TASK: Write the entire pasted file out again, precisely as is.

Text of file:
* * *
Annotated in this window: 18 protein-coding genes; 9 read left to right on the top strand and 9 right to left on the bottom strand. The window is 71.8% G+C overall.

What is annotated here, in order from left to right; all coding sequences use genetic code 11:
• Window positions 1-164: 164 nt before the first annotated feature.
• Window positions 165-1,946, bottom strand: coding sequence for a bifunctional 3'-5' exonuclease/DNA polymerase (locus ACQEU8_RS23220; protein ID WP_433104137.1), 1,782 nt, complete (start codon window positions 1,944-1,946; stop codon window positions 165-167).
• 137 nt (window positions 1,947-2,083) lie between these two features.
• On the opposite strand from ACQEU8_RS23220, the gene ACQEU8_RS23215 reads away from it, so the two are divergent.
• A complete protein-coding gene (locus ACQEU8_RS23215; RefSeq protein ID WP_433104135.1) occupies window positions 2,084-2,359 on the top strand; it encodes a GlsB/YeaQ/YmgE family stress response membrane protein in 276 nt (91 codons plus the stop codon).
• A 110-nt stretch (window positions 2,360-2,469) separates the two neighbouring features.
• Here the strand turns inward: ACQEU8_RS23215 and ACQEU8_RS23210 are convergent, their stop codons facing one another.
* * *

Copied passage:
Annotated in this window: 18 protein-coding genes; 9 read left to right on the top strand and 9 right to left on the bottom strand. The window is 71.8% G+C overall.

What is annotated here, in order from left to right; all coding sequences use genetic code 11:
• Window positions 1-164: 164 nt before the first annotated feature.
• Window positions 165-1,946, bottom strand: coding sequence for a bifunctional 3'-5' exonuclease/DNA polymerase (locus ACQEU8_RS23220; protein ID WP_433104137.1), 1,782 nt, complete (start codon window positions 1,944-1,946; stop codon window positions 165-167).
• 137 nt (window positions 1,947-2,083) lie between these two features.
• On the opposite strand from ACQEU8_RS23220, the gene ACQEU8_RS23215 reads away from it, so the two are divergent.
• A complete protein-coding gene (locus ACQEU8_RS23215; RefSeq protein ID WP_433104135.1) occupies window positions 2,084-2,359 on the top strand; it encodes a GlsB/YeaQ/YmgE family stress response membrane protein in 276 nt (91 codons plus the stop codon).
• A 110-nt stretch (window positions 2,360-2,469) separates the two neighbouring features.
• Here the strand turns inward: ACQEU8_RS23215 and ACQEU8_RS23210 are convergent, their stop codons facing one another.